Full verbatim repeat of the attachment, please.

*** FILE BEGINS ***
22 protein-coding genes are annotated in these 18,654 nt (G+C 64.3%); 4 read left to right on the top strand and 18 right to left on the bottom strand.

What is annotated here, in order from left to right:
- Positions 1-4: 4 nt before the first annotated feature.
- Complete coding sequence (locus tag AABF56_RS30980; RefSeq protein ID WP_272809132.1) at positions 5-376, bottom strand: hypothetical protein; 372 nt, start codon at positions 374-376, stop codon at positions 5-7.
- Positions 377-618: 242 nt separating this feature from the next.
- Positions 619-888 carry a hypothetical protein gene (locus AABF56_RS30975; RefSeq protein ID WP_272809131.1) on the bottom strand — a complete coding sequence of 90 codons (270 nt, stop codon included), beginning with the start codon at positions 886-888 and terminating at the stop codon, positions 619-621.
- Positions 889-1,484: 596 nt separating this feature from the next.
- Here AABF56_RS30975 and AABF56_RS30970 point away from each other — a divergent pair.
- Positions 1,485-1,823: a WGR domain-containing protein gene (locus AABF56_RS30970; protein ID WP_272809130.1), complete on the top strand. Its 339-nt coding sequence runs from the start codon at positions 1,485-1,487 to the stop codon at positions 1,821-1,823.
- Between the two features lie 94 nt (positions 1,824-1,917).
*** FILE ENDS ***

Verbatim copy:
22 protein-coding genes are annotated in these 18,654 nt (G+C 64.3%); 4 read left to right on the top strand and 18 right to left on the bottom strand.

What is annotated here, in order from left to right:
- Positions 1-4: 4 nt before the first annotated feature.
- Complete coding sequence (locus tag AABF56_RS30980; RefSeq protein ID WP_272809132.1) at positions 5-376, bottom strand: hypothetical protein; 372 nt, start codon at positions 374-376, stop codon at positions 5-7.
- Positions 377-618: 242 nt separating this feature from the next.
- Positions 619-888 carry a hypothetical protein gene (locus AABF56_RS30975; RefSeq protein ID WP_272809131.1) on the bottom strand — a complete coding sequence of 90 codons (270 nt, stop codon included), beginning with the start codon at positions 886-888 and terminating at the stop codon, positions 619-621.
- Positions 889-1,484: 596 nt separating this feature from the next.
- Here AABF56_RS30975 and AABF56_RS30970 point away from each other — a divergent pair.
- Positions 1,485-1,823: a WGR domain-containing protein gene (locus AABF56_RS30970; protein ID WP_272809130.1), complete on the top strand. Its 339-nt coding sequence runs from the start codon at positions 1,485-1,487 to the stop codon at positions 1,821-1,823.
- Between the two features lie 94 nt (positions 1,824-1,917).